How relaxed can you be – because it’s only 48 days until the start of 2021. Is there any part of you that’s getting nervous or even feeling cornered in your negotiations with Lewis Hamilton?
TW: No, not at all Tom. It’s a good dependence on each other. We would like him in the car and I think he wants to drive the Mercedes – because it’s competitive. So, no, I think there is a good balance.
And, from a Constructors’ point of view, obviously you won number seven last time out in Imola. In these COVID times, can you tell us how the team has celebrated. I guess it’s been different to previous successes for you?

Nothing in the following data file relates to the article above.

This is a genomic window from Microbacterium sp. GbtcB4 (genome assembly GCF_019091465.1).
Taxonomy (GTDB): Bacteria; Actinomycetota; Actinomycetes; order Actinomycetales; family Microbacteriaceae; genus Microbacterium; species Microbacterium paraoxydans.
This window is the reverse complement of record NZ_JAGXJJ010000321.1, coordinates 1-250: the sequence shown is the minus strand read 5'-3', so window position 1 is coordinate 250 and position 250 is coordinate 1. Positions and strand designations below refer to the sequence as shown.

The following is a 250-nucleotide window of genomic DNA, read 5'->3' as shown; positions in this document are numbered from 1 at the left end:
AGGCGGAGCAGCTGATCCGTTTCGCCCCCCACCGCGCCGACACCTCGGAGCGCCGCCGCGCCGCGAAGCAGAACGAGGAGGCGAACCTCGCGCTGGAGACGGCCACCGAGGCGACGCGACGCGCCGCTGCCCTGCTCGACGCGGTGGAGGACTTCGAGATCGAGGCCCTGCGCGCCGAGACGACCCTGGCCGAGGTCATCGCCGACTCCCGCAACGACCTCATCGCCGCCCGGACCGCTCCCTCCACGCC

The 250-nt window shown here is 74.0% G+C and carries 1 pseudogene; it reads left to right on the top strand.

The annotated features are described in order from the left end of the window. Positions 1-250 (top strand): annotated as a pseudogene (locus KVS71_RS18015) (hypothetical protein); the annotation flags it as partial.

TW: Yeah. I don’t know. For myself, I can say that this one felt very special. We are not very good in celebrating, we always look forward – but there were moments where I was very proud of what the team has achieved. That was reflected also in the various video calls we had right after the race – but we will certainly find some time and allocate some time when it’s becoming easier with Corona to celebrate that title – because it’s a special title.
Guenther, a few stresses getting one of your drivers to the race track in time this weekend. How did he break the news to you – Romain Grosjean we’re talking about – that he’d missed his flight.
GS: The team-manager had told me that he’d missed his flight and he’s coming on Thursday morning, so it wasn’t a big panic anyway. It sounded more dramatic than it was. He was here on Thursday morning, I saw him about 0900-0930, so no big drama to me.
In your history in Formula 1, have you ever had another driver who’s missed flights? Caused you any grief?